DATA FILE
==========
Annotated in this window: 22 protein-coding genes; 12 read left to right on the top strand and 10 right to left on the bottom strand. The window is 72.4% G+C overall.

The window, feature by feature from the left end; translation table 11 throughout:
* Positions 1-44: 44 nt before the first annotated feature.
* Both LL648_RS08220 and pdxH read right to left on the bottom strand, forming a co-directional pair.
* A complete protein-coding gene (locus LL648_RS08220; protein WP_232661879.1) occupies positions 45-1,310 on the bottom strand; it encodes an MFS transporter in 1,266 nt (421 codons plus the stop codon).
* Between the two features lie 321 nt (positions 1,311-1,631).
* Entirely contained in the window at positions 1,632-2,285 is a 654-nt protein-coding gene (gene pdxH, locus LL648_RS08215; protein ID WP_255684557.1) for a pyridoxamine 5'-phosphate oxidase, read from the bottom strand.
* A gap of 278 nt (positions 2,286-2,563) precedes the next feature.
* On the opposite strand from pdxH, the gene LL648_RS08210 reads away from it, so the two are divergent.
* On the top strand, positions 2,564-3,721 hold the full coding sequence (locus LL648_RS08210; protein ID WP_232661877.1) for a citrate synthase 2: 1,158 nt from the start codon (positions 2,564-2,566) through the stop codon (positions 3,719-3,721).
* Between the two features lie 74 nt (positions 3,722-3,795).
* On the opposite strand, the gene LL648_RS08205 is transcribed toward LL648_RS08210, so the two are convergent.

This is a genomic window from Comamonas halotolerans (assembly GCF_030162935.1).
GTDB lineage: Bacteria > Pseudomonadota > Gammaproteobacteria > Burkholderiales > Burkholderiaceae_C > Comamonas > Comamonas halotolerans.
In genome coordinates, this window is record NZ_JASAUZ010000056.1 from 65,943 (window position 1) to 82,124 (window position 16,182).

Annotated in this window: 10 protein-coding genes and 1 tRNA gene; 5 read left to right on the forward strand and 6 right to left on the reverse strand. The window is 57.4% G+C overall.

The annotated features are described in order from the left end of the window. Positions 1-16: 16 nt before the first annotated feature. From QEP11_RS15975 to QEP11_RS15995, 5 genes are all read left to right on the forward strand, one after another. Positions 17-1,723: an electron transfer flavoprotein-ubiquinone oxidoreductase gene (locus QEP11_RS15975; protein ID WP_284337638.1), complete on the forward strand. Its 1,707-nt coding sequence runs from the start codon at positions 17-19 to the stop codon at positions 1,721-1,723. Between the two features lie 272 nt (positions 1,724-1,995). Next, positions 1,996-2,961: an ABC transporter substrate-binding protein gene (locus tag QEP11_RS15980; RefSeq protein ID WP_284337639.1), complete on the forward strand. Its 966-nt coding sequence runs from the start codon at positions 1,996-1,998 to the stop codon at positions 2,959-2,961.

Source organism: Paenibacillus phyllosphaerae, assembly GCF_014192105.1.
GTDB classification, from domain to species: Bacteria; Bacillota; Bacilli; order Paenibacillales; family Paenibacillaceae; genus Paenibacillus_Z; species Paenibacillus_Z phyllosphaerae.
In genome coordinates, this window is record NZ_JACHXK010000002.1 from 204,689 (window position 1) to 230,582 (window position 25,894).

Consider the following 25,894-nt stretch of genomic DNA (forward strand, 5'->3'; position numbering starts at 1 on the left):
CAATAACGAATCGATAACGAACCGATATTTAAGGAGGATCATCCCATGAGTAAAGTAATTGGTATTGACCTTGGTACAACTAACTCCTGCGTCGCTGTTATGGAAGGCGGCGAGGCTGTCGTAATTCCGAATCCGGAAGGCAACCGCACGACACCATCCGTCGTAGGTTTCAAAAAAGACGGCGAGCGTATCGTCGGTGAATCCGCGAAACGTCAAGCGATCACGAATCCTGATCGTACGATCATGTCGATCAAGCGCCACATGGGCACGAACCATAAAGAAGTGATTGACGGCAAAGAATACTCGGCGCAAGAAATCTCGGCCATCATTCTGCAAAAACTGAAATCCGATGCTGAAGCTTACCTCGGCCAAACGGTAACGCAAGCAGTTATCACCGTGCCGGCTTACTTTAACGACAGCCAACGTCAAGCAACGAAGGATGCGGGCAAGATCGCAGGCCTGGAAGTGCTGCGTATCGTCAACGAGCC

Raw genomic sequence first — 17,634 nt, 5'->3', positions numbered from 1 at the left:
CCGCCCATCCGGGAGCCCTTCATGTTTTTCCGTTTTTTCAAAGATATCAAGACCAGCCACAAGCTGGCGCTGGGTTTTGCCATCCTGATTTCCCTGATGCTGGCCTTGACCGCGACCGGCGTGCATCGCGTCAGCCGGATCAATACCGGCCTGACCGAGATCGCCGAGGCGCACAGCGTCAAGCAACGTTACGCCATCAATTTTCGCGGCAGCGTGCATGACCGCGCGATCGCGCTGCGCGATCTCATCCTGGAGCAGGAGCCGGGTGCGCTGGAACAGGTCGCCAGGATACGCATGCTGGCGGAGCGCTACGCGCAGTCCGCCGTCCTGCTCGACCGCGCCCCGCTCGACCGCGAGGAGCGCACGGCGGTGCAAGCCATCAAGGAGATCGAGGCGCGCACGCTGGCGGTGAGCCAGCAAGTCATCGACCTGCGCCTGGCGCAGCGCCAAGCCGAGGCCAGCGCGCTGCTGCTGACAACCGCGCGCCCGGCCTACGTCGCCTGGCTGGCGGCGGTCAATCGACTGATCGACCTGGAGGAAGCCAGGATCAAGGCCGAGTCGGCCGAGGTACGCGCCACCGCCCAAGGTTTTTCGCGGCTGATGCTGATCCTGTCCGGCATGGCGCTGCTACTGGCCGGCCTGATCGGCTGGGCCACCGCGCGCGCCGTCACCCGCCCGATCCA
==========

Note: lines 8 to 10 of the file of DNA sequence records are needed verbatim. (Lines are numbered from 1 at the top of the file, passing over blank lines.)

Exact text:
* A gap of 278 nt (positions 2,286-2,563) precedes the next feature.
* On the opposite strand from pdxH, the gene LL648_RS08210 reads away from it, so the two are divergent.
* On the top strand, positions 2,564-3,721 hold the full coding sequence (locus LL648_RS08210; protein ID WP_232661877.1) for a citrate synthase 2: 1,158 nt from the start codon (positions 2,564-2,566) through the stop codon (positions 3,719-3,721).